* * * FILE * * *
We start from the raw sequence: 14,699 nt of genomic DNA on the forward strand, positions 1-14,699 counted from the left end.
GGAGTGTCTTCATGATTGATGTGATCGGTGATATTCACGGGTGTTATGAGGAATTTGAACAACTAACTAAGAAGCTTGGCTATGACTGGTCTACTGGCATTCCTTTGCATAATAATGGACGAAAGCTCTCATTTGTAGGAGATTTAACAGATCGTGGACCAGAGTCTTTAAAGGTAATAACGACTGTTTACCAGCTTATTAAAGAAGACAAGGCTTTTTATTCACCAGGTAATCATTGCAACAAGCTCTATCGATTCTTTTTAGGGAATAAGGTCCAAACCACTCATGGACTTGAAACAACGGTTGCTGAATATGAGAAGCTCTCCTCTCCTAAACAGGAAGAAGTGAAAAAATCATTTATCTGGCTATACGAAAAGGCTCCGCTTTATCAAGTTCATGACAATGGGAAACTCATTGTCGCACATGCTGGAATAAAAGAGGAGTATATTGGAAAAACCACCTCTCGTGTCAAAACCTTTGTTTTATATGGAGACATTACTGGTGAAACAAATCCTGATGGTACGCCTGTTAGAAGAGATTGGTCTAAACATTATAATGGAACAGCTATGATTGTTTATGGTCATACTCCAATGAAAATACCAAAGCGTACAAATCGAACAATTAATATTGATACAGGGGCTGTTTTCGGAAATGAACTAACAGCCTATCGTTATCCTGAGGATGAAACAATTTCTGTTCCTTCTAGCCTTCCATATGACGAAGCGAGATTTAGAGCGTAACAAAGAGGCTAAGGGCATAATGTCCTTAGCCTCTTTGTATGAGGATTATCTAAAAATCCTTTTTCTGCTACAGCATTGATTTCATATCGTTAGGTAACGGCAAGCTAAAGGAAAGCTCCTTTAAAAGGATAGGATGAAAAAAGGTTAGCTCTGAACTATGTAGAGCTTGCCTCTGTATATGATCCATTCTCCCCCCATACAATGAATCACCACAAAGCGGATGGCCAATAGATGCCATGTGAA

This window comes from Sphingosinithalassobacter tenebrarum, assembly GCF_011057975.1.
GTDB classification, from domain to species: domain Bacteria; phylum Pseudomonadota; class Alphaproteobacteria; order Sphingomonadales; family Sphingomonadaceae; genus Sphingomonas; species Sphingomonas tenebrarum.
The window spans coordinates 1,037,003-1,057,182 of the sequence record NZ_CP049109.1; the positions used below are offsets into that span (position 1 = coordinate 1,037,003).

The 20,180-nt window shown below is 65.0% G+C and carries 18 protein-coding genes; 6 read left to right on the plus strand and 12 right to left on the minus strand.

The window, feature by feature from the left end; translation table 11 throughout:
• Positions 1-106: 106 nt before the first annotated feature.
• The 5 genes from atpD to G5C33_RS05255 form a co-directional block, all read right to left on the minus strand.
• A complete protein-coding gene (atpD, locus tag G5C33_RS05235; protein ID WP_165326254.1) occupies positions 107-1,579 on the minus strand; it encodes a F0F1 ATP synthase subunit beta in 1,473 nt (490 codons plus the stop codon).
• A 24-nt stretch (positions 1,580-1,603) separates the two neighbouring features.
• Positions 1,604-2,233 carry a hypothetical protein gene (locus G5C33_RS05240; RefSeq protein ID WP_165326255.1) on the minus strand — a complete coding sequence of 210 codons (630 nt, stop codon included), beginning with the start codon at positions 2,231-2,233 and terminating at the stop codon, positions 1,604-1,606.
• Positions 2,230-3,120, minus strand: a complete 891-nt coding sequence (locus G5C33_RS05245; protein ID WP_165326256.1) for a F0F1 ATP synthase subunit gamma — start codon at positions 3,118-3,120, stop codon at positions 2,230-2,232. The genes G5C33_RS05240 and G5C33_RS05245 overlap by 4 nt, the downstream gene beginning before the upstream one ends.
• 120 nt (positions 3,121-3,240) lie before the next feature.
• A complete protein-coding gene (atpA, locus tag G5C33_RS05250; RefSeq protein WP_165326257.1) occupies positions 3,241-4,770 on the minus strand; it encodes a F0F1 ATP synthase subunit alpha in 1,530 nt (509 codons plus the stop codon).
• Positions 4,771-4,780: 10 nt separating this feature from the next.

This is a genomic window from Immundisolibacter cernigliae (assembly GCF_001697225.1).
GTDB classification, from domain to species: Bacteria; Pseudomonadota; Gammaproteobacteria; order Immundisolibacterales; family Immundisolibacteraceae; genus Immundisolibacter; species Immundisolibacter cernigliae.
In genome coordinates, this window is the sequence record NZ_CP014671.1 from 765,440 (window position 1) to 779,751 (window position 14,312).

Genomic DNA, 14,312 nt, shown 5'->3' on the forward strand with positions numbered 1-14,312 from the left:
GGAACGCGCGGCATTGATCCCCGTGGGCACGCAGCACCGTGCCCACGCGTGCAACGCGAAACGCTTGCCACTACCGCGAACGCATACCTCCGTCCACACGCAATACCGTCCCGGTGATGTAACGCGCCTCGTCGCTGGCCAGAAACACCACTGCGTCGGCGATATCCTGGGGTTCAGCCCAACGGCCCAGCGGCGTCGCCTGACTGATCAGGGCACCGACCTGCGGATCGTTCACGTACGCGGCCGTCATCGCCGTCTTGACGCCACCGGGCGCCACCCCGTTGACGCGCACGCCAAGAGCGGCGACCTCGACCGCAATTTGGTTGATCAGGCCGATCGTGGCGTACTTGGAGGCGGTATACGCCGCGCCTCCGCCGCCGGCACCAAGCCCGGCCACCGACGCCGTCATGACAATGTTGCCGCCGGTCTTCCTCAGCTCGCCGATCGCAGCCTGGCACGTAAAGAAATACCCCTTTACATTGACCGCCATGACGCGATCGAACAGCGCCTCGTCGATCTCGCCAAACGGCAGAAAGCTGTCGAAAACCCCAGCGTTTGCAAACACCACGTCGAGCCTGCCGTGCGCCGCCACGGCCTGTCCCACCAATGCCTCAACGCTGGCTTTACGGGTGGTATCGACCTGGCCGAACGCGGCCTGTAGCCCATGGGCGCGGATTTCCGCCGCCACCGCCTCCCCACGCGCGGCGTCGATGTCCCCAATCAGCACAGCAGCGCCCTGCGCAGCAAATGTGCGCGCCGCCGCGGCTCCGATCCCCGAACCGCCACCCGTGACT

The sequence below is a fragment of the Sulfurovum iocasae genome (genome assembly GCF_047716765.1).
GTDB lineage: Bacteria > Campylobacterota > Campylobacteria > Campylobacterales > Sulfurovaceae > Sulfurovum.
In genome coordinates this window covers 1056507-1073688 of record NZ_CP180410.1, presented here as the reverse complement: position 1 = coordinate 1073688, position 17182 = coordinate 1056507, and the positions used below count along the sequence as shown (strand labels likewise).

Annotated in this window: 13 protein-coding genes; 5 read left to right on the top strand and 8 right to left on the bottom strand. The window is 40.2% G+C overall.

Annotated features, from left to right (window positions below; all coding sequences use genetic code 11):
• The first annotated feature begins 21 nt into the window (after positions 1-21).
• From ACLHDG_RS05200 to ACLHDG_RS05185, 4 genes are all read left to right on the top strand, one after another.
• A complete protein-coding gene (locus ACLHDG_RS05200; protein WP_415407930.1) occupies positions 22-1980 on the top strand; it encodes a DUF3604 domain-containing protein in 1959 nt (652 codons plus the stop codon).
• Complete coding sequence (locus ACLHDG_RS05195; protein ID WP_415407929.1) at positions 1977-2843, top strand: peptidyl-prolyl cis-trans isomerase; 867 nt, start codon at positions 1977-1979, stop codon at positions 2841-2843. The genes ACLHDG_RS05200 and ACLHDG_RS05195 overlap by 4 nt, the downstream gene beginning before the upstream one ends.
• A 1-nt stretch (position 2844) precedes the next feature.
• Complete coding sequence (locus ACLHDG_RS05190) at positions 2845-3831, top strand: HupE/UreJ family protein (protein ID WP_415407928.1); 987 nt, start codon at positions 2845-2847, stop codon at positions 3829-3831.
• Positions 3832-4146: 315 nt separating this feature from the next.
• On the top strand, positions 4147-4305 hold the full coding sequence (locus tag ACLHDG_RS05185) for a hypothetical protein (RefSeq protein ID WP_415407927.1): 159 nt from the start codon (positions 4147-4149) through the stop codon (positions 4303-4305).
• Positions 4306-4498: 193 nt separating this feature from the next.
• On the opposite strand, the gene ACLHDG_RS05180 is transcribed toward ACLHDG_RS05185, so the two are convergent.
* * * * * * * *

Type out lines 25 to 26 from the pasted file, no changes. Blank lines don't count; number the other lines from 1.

Annotated in this window: 13 protein-coding genes; 5 read left to right on the top strand and 8 right to left on the bottom strand. The window is 40.2% G+C overall.

Annotated features, from left to right (window positions below; all coding sequences use genetic code 11):